package.className and

That's when you're referring to just one of those. I'm discussing the
commonplace situation when you're referring to one of each. Then you
need to specify 2 packages. Somehow.

You *need* to specify 2 packages only if you have imported *neither*
symbol in your package, which is quite unusual. Else, you can use
symbols unqualified, and this is the general case.

Verb collisions are the issue. So many things will have close methods,
for example. If you use several of them in one area, you'll only be able
to import one and you'll have to FQ the others. Unless of course the
library designer did as someone else recently suggested here and cracked
open his thesaurus. (Yuk.)

Sure, this is a possible problem. I know you probably won't believe
me, but it does not happen frequently; no more than it happens in Java
with two classes of the same name.

This is the flipside to the many-times-more-nouns-than-verbs thing. A
lot of verb collisions occur among a small set of especially
frequently-used verbs. The power-law scaling of word frequencies serves
to amplify the difference of nearly an order of magnitude in the numbers
of nouns vs. verbs.

Or you can define a general case and specialize only the cases that
interest you, only for the "pairs" (or tuples) that make sense for th=


problem at hand.

The (foo foo) (bar bar) syntax does not allow to "define a general
case", save if all project objects inherit from some class, say Object=


and you put in a dispatch for (Object Object) (Object Object), and thi=


respects inheritance, so any call lacking a more specialized applicabl=


dispatch with arguments both inheriting from Object will get that disp=


Then the real fun begins: enforcing "NO CLASSES NOT DERIVED FROM
OBJECT!!" everywhere in the project. Unless CLOS already has an
omni-superclass like Java's java.lang.Object class.

Guess what? It has, it's the class named T.

They have a problem with code readability or something? That reads like
true, a temporary, or, worst, a generic type parameter, not a class name.

T is the canonical way to represent true. Historically it has also
been used to designate the root of the type hierarchy - the type of
all objects - and naturally it has been used to designate the root of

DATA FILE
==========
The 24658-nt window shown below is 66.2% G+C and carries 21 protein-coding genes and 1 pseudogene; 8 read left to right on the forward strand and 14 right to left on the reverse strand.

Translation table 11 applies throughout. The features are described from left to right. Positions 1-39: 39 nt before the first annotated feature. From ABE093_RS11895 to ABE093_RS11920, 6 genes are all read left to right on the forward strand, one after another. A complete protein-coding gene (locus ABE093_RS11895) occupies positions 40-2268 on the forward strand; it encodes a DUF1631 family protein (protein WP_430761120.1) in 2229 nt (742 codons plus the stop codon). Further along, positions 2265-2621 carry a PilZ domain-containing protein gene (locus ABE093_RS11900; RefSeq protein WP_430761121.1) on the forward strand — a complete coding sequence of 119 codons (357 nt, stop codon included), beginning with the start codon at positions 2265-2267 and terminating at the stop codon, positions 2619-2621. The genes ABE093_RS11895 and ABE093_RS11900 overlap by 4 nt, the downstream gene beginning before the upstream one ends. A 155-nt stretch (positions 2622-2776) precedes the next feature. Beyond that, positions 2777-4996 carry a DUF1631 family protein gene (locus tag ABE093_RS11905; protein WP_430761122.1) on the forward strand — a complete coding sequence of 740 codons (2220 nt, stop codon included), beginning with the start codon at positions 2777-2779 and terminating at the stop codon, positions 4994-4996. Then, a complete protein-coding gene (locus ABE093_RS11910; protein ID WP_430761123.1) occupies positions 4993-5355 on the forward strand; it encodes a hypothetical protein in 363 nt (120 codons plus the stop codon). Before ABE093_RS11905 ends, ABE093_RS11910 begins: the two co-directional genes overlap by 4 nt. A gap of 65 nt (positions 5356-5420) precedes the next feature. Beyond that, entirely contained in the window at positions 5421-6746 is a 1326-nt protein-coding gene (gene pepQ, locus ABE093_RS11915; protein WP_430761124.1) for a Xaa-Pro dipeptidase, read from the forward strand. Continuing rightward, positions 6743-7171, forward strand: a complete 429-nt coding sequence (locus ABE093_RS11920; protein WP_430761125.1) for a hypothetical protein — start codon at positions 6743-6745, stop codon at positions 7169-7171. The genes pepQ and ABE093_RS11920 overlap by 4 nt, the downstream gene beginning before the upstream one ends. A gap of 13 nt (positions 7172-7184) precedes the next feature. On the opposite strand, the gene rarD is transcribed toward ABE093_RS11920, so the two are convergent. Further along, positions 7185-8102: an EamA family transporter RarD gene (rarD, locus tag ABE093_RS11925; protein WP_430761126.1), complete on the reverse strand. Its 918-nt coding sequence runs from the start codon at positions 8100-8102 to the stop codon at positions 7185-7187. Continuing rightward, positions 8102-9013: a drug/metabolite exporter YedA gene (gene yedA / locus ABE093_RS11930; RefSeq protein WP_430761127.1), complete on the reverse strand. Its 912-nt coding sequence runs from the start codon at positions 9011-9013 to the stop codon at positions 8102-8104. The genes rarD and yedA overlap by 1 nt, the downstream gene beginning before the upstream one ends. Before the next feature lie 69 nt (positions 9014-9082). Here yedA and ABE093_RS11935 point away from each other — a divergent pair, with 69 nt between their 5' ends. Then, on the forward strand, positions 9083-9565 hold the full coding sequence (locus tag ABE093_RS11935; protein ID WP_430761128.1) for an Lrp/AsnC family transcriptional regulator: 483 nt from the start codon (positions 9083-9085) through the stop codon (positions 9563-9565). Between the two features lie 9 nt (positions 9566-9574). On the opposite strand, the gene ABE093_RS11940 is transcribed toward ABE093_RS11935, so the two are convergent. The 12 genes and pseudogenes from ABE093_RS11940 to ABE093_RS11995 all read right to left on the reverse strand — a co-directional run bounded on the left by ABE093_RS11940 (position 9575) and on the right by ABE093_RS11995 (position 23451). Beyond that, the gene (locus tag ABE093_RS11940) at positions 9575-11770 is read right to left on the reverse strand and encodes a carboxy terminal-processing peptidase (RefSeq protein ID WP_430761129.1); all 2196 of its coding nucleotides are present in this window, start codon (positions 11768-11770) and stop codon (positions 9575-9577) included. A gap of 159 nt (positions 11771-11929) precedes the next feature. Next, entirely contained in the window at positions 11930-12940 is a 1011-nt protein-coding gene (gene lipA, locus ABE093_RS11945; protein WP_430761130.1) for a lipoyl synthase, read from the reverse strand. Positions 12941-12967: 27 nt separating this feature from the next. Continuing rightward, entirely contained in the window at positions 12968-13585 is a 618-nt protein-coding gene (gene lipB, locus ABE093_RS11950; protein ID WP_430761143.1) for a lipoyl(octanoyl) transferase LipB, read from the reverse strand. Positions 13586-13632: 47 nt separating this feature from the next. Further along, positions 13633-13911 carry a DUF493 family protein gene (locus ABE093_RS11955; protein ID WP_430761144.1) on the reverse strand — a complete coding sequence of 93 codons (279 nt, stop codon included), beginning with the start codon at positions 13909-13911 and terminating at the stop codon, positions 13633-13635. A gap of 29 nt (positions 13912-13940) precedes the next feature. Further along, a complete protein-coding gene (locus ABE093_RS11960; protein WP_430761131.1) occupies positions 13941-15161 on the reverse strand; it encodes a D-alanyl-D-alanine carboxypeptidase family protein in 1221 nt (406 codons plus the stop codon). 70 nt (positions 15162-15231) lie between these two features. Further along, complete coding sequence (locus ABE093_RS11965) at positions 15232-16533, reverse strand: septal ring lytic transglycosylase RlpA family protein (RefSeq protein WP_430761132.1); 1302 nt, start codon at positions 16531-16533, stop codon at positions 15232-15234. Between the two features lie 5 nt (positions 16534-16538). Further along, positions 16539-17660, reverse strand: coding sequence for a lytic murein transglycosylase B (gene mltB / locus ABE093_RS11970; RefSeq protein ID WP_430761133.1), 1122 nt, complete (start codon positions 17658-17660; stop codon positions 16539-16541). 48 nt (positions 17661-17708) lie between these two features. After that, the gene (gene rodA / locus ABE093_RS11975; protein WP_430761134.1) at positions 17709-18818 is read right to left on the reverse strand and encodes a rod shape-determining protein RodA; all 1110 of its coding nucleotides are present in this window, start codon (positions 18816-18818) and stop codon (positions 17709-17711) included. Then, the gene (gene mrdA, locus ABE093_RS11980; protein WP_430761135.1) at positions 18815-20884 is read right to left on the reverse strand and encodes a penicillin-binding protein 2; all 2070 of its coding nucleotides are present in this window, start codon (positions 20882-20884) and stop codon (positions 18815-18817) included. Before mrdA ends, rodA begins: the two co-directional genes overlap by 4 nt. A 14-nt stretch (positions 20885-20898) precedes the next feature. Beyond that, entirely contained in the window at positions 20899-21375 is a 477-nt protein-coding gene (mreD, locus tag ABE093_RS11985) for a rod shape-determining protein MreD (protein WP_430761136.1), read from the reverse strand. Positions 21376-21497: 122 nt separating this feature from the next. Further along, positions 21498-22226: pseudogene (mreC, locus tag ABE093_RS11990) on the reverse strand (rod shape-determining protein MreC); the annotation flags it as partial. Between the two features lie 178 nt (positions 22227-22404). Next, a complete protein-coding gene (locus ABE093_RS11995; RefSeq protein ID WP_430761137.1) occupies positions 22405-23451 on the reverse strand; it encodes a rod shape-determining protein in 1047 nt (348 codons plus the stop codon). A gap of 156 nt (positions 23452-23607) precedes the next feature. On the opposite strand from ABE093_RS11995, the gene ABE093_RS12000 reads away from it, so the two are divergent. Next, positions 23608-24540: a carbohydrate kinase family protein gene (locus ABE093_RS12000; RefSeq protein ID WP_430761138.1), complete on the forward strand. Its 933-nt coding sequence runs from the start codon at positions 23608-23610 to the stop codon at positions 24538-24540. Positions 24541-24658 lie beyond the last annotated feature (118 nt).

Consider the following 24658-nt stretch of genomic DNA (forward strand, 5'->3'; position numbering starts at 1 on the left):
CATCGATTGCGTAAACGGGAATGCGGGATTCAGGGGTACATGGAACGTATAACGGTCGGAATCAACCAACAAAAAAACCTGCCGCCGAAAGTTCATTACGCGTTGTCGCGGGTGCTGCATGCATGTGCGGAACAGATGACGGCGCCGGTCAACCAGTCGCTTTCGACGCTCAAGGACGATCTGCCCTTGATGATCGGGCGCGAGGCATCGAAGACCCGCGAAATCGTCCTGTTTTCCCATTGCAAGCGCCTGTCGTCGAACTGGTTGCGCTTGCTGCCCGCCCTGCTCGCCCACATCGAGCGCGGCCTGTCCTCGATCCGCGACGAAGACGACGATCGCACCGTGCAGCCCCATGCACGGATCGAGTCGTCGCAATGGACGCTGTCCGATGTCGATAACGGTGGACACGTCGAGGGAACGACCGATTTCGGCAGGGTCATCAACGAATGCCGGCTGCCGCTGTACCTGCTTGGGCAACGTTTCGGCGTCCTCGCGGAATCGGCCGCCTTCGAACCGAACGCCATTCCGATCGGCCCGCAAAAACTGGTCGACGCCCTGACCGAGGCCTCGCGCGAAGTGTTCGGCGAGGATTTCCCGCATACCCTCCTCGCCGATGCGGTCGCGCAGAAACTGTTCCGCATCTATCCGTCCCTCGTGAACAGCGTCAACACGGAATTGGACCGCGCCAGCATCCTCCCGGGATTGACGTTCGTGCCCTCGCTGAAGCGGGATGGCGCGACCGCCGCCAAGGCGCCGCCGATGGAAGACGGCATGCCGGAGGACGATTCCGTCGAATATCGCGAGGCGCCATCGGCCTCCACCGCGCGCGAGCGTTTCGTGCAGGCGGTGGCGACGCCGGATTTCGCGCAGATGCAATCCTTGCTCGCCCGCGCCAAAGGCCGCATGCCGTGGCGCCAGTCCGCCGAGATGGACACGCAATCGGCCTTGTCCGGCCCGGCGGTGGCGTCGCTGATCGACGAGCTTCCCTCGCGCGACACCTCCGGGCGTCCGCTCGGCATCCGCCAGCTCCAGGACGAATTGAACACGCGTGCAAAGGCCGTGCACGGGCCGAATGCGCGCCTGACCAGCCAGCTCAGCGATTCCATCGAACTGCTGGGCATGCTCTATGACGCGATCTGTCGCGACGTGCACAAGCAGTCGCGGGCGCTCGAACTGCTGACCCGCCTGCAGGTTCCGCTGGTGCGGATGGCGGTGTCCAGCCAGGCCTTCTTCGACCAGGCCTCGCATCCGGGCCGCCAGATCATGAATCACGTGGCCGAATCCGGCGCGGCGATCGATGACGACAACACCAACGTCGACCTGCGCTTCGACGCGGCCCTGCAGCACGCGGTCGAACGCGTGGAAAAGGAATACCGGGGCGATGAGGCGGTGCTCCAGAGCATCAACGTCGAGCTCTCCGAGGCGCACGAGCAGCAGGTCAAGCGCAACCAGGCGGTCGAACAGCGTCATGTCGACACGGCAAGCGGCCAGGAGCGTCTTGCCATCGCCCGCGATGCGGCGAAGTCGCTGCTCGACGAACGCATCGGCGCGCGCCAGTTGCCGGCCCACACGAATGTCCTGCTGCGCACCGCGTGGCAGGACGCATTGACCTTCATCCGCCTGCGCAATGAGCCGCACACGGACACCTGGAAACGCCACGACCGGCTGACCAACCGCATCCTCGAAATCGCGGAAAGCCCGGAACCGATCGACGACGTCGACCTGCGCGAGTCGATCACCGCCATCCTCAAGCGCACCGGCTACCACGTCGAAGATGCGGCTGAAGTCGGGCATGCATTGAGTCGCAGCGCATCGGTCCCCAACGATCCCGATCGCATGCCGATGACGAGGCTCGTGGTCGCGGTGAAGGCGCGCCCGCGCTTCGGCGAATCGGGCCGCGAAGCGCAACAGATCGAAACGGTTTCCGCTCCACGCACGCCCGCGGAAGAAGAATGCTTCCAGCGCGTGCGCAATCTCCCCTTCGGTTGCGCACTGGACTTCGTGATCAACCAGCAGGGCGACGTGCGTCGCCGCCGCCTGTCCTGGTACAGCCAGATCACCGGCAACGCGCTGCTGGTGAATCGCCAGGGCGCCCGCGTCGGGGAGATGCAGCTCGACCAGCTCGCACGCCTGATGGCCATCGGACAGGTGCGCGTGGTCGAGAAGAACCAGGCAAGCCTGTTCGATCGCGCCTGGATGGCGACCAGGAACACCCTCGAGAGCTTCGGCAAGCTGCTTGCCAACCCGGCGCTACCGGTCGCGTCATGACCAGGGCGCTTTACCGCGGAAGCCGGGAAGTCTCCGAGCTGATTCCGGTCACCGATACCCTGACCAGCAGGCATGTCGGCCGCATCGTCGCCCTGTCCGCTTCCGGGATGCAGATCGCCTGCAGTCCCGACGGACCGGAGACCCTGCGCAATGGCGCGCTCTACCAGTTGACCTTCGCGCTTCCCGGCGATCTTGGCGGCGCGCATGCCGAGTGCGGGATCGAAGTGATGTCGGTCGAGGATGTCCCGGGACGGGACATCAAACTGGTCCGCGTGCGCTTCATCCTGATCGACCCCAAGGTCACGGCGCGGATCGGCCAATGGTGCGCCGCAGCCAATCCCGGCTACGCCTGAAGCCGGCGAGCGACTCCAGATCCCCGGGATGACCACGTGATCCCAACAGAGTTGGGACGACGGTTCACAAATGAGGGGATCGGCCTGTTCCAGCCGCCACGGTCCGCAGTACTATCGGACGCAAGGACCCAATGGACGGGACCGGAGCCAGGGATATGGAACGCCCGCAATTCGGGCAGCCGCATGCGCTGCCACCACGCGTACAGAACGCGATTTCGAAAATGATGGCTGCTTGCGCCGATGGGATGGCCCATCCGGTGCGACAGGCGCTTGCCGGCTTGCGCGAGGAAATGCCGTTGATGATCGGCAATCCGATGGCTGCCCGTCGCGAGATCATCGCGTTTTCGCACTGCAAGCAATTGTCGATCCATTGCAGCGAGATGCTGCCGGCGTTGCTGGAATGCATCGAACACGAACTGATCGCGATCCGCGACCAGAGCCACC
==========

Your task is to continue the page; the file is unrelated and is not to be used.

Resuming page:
the class hierarchy, too. Don't ask me why. Surely it does no harm :)

Nobody mentioned method combinations, and I won't now - already too
many things being discussed - but that's another of the big strengths
of CLOS.

I'll interpret this as "another of the big headaches of CLOS". It sounds
like one of the biggest headaches of Lisp is the sheer amount of stuff,
special forms, &c. that you'd have to learn to be able to read other
peoples' code written in the stuff. OK, perl is much worse, but still.

No comment.

Maybe then it's not information about class X, but about classes X, Y
and Z. It is precisely this kind of thing that is easy to express in

It is easy to express precisely nowhere. CLOS lets you lump everything
to do with X, Y, and Z together in the same place. So? This might easi=


end up meaning pretty much the whole project. So much for namespaces,
nevermind encapsulation, which we'd already given up on ages ago.

A fantasy example:

(defgeneric print (object medium))

(defmethod print ((object text) (medium terminal)) ...)
(defmethod print ((object text) (medium laser-printer)) ...)

(defmethod print ((object image) (medium terminal)) ...)
(defmethod print ((object image) (medium laser-printer)) ...)

This is easy to express in CLOS, not that easy to express in Java or C+
+ or Python or any other single-dispatch OO system.

Eh, Java has already expressed this and very easily. Look at the Java2D
API. Corresponding to "text" and "image" we have Shape and subclasses,
which can draw themselves onto a Graphics2D (polymorphically). And
Graphics2D is gotten by various means, but is itself a polymorphic class
that knows how to turn turtle-graphics commands using the generic
Graphics2D interface into results on particular media. If you're
prepping a print job you'll draw on one subclass of Graphics2D, if on a
window you'll get another. No terminals though, Java2D is all about
bitmapped graphics.

For your example a Java programmer might make a Printable interface with
a printOn(Medium) method specified. Implementations would call Medium
methods such as outputString(String), toggleBold(), or whatever was
supported. VT100Terminal would send appropriate escape sequences for
things like toggleBold() and the string for outputString(String) to
System.out. LaserPrinter would send suitable printer control commands to
the parallel port.

Then you could have aText.printOn(aVT100), etc.

I don't know what you were hoping to do with images there; error when
the target was a terminal and print on a printer? That might require
Java2D and adding a getGraphics() to Medium, returning null for
VT100Terminal -- an OOB not-available value printOn would check for.
Image might attempt to gracefully degrade showing a Lynx-style "[IMAGE]"
or attempting to cruft up an ASCII-art approximation using some
algorithm or another, or just complain with an exception. Alternatively,
Medium could throw a GraphicsUnsupportedException or similar from
getGraphics() instead of returning null if the target didn't support

All of this with single dispatch.